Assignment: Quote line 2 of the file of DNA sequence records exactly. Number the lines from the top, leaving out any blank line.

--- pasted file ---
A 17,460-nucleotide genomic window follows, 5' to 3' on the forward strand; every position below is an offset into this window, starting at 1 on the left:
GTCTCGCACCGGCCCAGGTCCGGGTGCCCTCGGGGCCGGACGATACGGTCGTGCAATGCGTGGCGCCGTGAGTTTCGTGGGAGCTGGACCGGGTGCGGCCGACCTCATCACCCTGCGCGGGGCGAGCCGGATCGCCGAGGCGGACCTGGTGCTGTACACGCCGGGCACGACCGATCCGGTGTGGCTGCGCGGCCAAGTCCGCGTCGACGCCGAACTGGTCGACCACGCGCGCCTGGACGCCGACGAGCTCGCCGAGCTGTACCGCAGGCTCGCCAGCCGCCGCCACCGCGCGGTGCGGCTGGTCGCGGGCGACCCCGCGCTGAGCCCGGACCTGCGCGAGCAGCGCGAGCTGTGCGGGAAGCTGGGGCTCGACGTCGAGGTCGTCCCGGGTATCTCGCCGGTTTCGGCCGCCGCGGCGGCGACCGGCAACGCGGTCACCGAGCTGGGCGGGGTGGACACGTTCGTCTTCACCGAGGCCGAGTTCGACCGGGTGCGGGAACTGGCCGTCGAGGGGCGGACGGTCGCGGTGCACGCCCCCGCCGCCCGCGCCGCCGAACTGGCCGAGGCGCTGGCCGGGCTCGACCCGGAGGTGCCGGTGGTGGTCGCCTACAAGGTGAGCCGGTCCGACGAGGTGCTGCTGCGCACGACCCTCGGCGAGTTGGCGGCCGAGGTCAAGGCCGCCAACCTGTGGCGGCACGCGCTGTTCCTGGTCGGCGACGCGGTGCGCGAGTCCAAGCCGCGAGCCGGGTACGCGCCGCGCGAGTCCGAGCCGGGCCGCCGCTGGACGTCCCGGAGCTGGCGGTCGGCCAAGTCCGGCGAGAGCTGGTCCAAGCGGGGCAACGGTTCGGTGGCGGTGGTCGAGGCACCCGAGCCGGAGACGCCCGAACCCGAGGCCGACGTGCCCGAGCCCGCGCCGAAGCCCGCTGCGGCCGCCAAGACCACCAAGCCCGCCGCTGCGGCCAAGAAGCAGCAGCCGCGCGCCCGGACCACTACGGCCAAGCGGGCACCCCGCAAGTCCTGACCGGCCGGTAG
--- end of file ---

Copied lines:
GTCTCGCACCGGCCCAGGTCCGGGTGCCCTCGGGGCCGGACGATACGGTCGTGCAATGCGTGGCGCCGTGAGTTTCGTGGGAGCTGGACCGGGTGCGGCCGACCTCATCACCCTGCGCGGGGCGAGCCGGATCGCCGAGGCGGACCTGGTGCTGTACACGCCGGGCACGACCGATCCGGTGTGGCTGCGCGGCCAAGTCCGCGTCGACGCCGAACTGGTCGACCACGCGCGCCTGGACGCCGACGAGCTCGCCGAGCTGTACCGCAGGCTCGCCAGCCGCCGCCACCGCGCGGTGCGGCTGGTCGCGGGCGACCCCGCGCTGAGCCCGGACCTGCGCGAGCAGCGCGAGCTGTGCGGGAAGCTGGGGCTCGACGTCGAGGTCGTCCCGGGTATCTCGCCGGTTTCGGCCGCCGCGGCGGCGACCGGCAACGCGGTCACCGAGCTGGGCGGGGTGGACACGTTCGTCTTCACCGAGGCCGAGTTCGACCGGGTGCGGGAACTGGCCGTCGAGGGGCGGACGGTCGCGGTGCACGCCCCCGCCGCCCGCGCCGCCGAACTGGCCGAGGCGCTGGCCGGGCTCGACCCGGAGGTGCCGGTGGTGGTCGCCTACAAGGTGAGCCGGTCCGACGAGGTGCTGCTGCGCACGACCCTCGGCGAGTTGGCGGCCGAGGTCAAGGCCGCCAACCTGTGGCGGCACGCGCTGTTCCTGGTCGGCGACGCGGTGCGCGAGTCCAAGCCGCGAGCCGGGTACGCGCCGCGCGAGTCCGAGCCGGGCCGCCGCTGGACGTCCCGGAGCTGGCGGTCGGCCAAGTCCGGCGAGAGCTGGTCCAAGCGGGGCAACGGTTCGGTGGCGGTGGTCGAGGCACCCGAGCCGGAGACGCCCGAACCCGAGGCCGACGTGCCCGAGCCCGCGCCGAAGCCCGCTGCGGCCGCCAAGACCACCAAGCCCGCCGCTGCGGCCAAGAAGCAGCAGCCGCGCGCCCGGACCACTACGGCCAAGCGGGCACCCCGCAAGTCCTGACCGGCCGGTAG